A rose by any other name would smell just as sweet, goes the Shakespearean saying. Likewise, if the value of a stock is the sum of the present value of its future cash flows, how should it matter to investors whether the equity shares they purchase are called ordinary shares or shares with differential voting rights (DVRs).

But apparently, in the case of Tata Motors Ltd, it matters a lot. The company’s ordinary shares now trade at a record premium of about 120% over its DVRs. The ordinary shares, which trade at 109.50 apiece, offer one vote for every share held in the company, and the DVRs, which trade at 49.95 apiece, offer one vote for every 10 shares held.

Watch video: Why Tata Motors looks increasingly like a takeover target

Researchers say that the difference between voting and non/lower voting shares is almost entirely explained by the possibility of a change in the company’s management or ownership. “The difference between voting and non-voting shares should go to zero if there is no chance of changing management/control," says corporate finance expert, Aswath Damodaran of New York University, in a paper titled The Value of Control.

In a paper that sought to assess the economic value of voting rights, Haim Levy of the Hebrew University said, “An individual investor would have a motive to hold the stock with superior voting rights, if he or she expected that a future struggle for control will yield significant capital gains." Else, they might as well buy the shares with lower voting rights at less than half the price for the same amount of economic ownership.

With investors willing to pay as much as 2.2 times more for Tata Motors shares with voting rights, it certainly begs the question whether they are pricing in a greater probability of a takeover in the future. After all, any acquirer seeking control of the company would only be interested in shares with greater voting rights.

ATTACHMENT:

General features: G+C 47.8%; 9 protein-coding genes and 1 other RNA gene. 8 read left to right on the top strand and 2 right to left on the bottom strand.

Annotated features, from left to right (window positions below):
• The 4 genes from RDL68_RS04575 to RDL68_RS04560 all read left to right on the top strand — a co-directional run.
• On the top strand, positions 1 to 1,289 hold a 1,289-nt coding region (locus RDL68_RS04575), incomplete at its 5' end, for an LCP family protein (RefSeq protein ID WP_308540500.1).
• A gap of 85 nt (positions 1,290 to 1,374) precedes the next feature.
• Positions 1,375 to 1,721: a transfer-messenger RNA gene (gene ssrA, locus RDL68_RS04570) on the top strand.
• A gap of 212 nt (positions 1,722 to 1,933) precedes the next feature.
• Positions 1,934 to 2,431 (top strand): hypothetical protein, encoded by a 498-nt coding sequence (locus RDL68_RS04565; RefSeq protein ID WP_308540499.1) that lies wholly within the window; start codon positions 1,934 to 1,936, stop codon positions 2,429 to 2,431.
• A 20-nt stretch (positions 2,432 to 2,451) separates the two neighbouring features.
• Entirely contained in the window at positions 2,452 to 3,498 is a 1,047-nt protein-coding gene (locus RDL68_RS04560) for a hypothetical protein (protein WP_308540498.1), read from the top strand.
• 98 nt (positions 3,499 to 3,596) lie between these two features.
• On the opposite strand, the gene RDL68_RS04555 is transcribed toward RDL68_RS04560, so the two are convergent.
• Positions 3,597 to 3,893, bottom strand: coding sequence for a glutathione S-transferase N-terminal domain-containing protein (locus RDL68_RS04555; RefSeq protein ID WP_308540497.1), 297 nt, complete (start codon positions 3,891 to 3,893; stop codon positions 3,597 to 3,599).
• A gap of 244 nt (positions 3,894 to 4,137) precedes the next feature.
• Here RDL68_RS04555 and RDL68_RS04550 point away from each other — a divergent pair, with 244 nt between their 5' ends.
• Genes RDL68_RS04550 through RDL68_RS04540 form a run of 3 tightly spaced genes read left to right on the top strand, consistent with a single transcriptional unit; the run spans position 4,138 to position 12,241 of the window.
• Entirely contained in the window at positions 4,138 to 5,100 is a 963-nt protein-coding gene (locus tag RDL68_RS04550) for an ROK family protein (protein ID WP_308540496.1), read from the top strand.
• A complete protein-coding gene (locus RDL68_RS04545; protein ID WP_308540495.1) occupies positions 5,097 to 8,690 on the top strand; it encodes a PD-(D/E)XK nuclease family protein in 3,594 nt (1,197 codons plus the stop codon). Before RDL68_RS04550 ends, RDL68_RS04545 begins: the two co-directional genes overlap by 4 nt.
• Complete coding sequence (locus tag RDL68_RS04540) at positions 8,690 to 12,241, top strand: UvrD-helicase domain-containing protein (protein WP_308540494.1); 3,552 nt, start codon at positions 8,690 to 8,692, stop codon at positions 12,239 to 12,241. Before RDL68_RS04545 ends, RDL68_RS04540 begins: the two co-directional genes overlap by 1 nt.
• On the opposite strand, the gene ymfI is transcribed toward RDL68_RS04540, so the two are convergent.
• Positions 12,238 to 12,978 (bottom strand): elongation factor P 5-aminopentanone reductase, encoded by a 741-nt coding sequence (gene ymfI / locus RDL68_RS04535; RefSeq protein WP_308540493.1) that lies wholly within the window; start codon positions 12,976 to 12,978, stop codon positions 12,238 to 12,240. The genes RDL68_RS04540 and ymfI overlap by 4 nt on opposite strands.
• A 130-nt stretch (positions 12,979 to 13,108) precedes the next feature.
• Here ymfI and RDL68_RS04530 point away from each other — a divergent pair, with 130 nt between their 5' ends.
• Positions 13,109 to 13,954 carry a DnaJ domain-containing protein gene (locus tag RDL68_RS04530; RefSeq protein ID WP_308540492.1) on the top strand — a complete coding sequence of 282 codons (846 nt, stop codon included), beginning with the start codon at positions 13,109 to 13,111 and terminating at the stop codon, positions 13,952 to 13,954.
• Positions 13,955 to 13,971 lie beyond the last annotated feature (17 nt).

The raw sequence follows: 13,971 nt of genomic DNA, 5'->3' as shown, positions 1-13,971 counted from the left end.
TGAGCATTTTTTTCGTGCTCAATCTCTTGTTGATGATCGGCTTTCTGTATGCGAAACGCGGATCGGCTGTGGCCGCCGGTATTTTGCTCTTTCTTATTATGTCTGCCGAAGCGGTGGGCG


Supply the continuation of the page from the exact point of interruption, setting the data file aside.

The government of Singapore, a large shareholder in Tata Motors, has more or less shunned the DVRs while increasing its ownership in the company since end-2017, despite the huge bargain available there. Less than two years ago, it held 41% of its stake in Tata Motors in the form of DVRs; this has come down to 26% as of June 2019, with its holding of ordinary shares more than doubling.

The fact that Tata Motors’ market capitalization has fallen more than 80% in the past three years makes the possibility of a takeover even more likely. A 51% stake in the company now costs about $2.4 billion, compared to more than $13 billion three years ago.

Damodaran of NY University adds that investors ascribe a higher premium to voting shares when a firm is performing badly, especially when it is because of poor management decisions. The bet clearly is that a change in management in such cases will derive great value.

Tata Motors’ problems are many, and some of them, attributable to poor management, have been chronicled in these pages.

Whether or not Tata Motors’ DVR discount points to the possibility of an impending takeover—it may well be an inexplicable anomaly of the markets that refuses to correct—it’s fair to say that investors have decisively voted for a change in the way the company is managed.